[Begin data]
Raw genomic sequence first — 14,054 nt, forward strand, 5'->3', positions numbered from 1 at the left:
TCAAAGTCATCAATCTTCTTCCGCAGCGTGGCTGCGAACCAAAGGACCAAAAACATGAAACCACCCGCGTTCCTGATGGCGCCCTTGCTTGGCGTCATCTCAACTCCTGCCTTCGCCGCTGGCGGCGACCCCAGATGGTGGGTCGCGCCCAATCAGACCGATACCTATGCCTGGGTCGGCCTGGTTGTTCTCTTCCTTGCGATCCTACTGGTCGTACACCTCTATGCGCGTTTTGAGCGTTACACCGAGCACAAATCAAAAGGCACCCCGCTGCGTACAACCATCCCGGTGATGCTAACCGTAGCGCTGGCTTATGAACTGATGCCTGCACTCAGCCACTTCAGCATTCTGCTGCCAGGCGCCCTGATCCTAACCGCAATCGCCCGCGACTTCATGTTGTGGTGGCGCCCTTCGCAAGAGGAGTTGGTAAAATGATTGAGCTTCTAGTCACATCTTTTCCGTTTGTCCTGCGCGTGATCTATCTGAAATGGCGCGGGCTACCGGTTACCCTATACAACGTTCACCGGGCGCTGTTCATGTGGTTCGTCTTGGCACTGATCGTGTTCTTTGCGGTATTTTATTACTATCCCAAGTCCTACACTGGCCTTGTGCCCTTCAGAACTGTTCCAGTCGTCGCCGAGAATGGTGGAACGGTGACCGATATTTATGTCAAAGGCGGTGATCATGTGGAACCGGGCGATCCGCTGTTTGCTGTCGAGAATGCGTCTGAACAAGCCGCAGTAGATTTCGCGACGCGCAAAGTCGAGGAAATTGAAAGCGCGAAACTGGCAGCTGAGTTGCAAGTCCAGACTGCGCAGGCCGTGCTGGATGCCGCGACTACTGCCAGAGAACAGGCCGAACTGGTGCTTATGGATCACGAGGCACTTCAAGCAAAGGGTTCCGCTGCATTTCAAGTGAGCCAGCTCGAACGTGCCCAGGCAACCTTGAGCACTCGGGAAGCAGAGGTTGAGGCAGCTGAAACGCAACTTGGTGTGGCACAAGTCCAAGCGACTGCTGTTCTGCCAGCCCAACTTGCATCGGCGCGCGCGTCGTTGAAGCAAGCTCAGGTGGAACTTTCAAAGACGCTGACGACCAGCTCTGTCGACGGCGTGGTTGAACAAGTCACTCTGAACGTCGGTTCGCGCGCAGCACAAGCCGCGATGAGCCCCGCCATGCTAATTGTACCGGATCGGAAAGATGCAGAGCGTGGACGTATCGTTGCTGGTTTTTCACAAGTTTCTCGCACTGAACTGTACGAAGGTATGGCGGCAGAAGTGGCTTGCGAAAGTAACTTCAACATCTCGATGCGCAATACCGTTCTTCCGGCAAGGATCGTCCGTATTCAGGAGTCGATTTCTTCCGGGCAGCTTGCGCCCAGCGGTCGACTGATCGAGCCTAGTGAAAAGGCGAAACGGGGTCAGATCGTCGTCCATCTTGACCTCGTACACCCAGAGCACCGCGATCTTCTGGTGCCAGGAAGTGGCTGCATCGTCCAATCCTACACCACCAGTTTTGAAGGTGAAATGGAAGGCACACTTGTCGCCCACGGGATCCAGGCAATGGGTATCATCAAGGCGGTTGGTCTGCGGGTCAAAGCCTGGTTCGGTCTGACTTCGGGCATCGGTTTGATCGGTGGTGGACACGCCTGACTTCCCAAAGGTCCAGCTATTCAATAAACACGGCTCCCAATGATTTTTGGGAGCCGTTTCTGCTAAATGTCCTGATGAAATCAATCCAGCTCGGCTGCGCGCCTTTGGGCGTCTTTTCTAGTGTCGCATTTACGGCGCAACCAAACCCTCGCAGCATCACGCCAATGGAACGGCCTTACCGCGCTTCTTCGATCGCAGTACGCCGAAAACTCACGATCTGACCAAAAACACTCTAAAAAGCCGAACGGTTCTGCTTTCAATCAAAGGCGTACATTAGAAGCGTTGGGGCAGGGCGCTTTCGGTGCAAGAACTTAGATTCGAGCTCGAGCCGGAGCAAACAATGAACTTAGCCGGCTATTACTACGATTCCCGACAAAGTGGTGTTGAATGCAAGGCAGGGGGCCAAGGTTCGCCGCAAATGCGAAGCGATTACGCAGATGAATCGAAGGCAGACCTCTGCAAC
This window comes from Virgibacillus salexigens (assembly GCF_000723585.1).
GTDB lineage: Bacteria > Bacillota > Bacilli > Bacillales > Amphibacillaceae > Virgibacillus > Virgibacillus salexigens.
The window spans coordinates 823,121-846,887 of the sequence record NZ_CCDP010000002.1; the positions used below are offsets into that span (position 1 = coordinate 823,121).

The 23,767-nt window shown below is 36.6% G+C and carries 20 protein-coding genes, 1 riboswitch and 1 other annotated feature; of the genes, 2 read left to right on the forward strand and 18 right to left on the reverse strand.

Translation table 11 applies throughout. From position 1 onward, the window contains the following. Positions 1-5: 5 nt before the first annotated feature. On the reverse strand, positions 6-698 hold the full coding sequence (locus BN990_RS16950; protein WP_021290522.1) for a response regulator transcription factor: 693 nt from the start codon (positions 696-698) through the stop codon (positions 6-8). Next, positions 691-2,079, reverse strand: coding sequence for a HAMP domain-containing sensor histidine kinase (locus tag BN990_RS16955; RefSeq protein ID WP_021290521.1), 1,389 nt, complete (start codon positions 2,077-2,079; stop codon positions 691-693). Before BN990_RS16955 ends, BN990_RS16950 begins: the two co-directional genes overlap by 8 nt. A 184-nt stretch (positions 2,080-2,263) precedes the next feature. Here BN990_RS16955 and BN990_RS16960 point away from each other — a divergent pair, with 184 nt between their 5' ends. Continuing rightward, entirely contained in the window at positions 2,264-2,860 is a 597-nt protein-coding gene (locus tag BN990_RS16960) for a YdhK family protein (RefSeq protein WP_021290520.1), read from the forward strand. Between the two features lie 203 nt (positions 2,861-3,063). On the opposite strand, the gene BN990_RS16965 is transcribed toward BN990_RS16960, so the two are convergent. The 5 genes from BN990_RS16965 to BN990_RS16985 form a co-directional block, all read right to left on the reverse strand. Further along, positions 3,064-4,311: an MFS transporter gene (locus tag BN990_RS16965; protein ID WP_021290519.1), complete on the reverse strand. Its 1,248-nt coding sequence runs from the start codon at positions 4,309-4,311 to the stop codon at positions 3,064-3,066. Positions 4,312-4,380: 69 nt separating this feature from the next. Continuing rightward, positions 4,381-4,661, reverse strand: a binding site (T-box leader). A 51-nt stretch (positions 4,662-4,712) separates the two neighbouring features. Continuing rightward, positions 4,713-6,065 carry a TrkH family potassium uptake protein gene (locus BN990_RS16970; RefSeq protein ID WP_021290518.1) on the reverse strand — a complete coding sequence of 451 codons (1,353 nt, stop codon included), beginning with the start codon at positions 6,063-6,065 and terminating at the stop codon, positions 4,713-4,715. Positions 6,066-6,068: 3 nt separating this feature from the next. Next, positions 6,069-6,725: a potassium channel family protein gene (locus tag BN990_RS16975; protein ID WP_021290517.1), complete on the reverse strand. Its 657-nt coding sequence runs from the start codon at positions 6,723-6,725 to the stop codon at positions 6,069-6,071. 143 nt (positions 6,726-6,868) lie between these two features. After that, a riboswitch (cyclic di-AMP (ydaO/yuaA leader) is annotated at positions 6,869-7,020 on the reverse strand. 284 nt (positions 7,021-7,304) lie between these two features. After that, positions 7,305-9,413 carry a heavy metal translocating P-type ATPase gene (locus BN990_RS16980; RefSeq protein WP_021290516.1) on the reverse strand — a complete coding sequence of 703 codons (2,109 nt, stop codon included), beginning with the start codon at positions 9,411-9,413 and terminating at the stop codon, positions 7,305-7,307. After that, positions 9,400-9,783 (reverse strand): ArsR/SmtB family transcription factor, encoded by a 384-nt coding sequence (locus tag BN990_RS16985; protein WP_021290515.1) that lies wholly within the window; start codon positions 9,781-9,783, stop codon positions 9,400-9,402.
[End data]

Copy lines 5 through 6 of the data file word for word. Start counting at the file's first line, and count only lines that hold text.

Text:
The window spans coordinates 823,121-846,887 of the sequence record NZ_CCDP010000002.1; the positions used below are offsets into that span (position 1 = coordinate 823,121).

The 23,767-nt window shown below is 36.6% G+C and carries 20 protein-coding genes, 1 riboswitch and 1 other annotated feature; of the genes, 2 read left to right on the forward strand and 18 right to left on the reverse strand.